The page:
Stack Overflow is a community of 4.7 million programmers, just like you, helping each other.

Join them; it only takes a minute:

Sign up
Join the Stack Overflow community to:
  1. Ask programming questions
  2. Answer and help your peers
  3. Get recognized for your expertise

Im just wrapping up my app, so im onto the stage of running instruments to identify leaks in the app. Ive come across a leak that I cannot work out why it is being registered as a leak.

I have the following lines for example:

NSString *imageType = [[[NSString alloc] initWithString:[loopString substringToIndex:[loopString rangeOfString:@"</IMAGE>"].location]] autorelease];
imageType = [imageType substringFromIndex:[imageType rangeOfString:@"<IMAGE>"].location + :@"<IMAGE>".length];

So basically all im doing is pulling out a section of the "loopstring" and putting that into the imagetype string than just cutting off the trailing fluff of the string using the SubstringFromIndex method.

When I run instruments it says "NSCFString substringwithRange" leak. It highlights the second line:

imageType = [imageType substringFromIndex:[imageType rangeOfString:@"<IMAGE>"].location + :@"<IMAGE>".length];

I would think the substringFromIndex method should return a string that is automatically added to the autorelease pool.

Any ideas on where im going wrong?


Following is the refactored code:

- (void)SetupTop10:(NSString *)Top10Data
while (Top10Data != @"") {
    if ([Top10Data rangeOfString:@"</TOP10ENTRY>"].location == NSNotFound){
        Top10Data = @"";

        NSString *loopString = [Top10Data substringToIndex:[Top10Data rangeOfString:@"</TOP10ENTRY>"].location + 13];
        Top10Data = [Top10Data stringByReplacingOccurrencesOfString:loopString withString:@""]; 

        NSString *imageType = [loopString substringToIndex:[loopString rangeOfString:@"</IMAGE>"].location];
        imageType = [imageType substringFromIndex:[imageType rangeOfString:@"<IMAGE>"].location + 7];
        NSString *displayText = [loopString substringToIndex:[loopString rangeOfString:@"</DISPLAYTEXT>"].location];
        displayText = [displayText substringFromIndex:[displayText rangeOfString:@"<DISPLAYTEXT>"].location + 13];
        NSString *link = [loopString substringToIndex:[loopString rangeOfString:@"</INTERESTID>"].location];
        link = [link substringFromIndex:[link rangeOfString:@"<INTERESTID>"].location + 12];
        [Top10Images addObject:imageType];
        [Top10Links addObject:link];
        [Top10s addObject:displayText];
        Top10RowCount = Top10RowCount + 1;

[self.Top10Table reloadData];
Top10Table.hidden = NO;
loadingLabel.hidden = YES;
loadingIndicator.hidden = YES;



share|improve this question
Wouldn't it be a good idea to actually make a copy of the Top10Data parameter since you are possibly altering it? – Rengers Aug 11 '10 at 18:21

It doesn't look leaky. But why

NSString *imageType = [[[NSString alloc] initWithString:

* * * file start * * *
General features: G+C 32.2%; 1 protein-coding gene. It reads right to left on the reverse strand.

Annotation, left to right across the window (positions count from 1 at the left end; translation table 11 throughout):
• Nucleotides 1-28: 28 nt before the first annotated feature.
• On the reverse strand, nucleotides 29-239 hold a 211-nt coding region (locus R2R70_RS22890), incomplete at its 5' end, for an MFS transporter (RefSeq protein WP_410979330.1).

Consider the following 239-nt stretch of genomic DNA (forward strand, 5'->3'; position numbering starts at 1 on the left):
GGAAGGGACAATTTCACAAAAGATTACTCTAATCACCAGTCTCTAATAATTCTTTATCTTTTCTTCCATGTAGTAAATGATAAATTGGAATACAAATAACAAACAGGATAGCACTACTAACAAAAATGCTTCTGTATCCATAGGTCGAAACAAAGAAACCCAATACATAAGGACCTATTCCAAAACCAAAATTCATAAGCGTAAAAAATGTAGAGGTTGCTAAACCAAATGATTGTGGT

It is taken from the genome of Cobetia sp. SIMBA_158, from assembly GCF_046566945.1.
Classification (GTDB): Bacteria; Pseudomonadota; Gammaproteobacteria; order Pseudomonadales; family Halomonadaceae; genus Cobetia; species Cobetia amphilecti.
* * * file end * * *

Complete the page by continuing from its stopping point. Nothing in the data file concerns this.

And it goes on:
[loopString substringToIndex:[loopString
         ] autorelease];

if you effectively get the same with

NSString *imageType = [loopString substringToIndex:[loopString

with half the memory usage?

share|improve this answer
Sorry this was my first app so there is a still bit of hacky code left. But that doesn't explain the reason why it should be leaking. – Trevor Aug 9 '10 at 23:15
And also the second line should be: imageType = [imageType substringFromIndex:[imageType rangeOfString:@"<IMAGE>"].location + @"<IMAGE>".length]; – Trevor Aug 9 '10 at 23:18
you must realize that instruments is also just a tool, which can make mistakes. Keeping code clean and tidy helps preventing them. try changing @"<IMAGE>".length to 7. Are you sure there's not other hacky code around these lines? – mvds Aug 9 '10 at 23:29
Yeah i just refactored the code removing the initwithstring and i also changed the @"<IMAGE>".length to 7 but still the problem persists. – Trevor Aug 9 '10 at 23:35
Please update your question with the current code, so we all know what we're talking about. Please also tell what happens with imageType after these lines. – mvds Aug 9 '10 at 23:46

Leaks will tell you where the leaked memory was allocated. If you click around (there's a right-arrow icon by the memory address, I think) then you can look at all the allocations/retains/releases for that addresses.

In this example, Leaks will point you to the first line, when it's the fifth one that "leaks" (actually it's a missing release in dealloc/on assignment that leaks):

NSString * s = [someString substringFromIndex:1];
[myArray addObject:s];
// ...
NSString * s2 = [myArray lastObject];
instanceVariable = [s2 retain];
// ... and forget to release in dealloc

What does tableView:cellForRowAtIndexPath: do?

share|improve this answer

I can't see any problem in the above code. Did you release Top10Images in your dealloc method?

share|improve this answer
Or possibly it was retained an extra time somewhere. Or perhaps the object was accessed out of Top10Images and retained an extra time somewhere. But the cause of the leak is going to be outside of the code provided. – Steven Fisher Aug 20 '10 at 19:20

Your Answer


By posting your answer, you agree to the privacy policy and terms of service.

Not the answer you're looking for? Browse other questions tagged or ask your own question.